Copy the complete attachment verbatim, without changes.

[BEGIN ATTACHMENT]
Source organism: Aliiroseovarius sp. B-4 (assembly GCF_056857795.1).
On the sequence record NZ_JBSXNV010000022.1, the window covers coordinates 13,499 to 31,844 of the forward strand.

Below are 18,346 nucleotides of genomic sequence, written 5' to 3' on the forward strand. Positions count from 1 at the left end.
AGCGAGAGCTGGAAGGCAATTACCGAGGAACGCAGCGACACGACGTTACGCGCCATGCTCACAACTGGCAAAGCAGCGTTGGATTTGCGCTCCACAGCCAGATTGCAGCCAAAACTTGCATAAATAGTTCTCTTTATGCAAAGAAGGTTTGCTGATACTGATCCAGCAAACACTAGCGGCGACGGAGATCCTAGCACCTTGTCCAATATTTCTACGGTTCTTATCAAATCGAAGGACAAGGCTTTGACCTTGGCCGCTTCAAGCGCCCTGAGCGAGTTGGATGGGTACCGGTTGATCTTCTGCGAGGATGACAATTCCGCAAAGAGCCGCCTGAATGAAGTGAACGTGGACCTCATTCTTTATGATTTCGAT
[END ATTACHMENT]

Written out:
Source organism: Aliiroseovarius sp. B-4 (assembly GCF_056857795.1).
On the sequence record NZ_JBSXNV010000022.1, the window covers coordinates 13,499 to 31,844 of the forward strand.

Below are 18,346 nucleotides of genomic sequence, written 5' to 3' on the forward strand. Positions count from 1 at the left end.
AGCGAGAGCTGGAAGGCAATTACCGAGGAACGCAGCGACACGACGTTACGCGCCATGCTCACAACTGGCAAAGCAGCGTTGGATTTGCGCTCCACAGCCAGATTGCAGCCAAAACTTGCATAAATAGTTCTCTTTATGCAAAGAAGGTTTGCTGATACTGATCCAGCAAACACTAGCGGCGACGGAGATCCTAGCACCTTGTCCAATATTTCTACGGTTCTTATCAAATCGAAGGACAAGGCTTTGACCTTGGCCGCTTCAAGCGCCCTGAGCGAGTTGGATGGGTACCGGTTGATCTTCTGCGAGGATGACAATTCCGCAAAGAGCCGCCTGAATGAAGTGAACGTGGACCTCATTCTTTATGATTTCGAT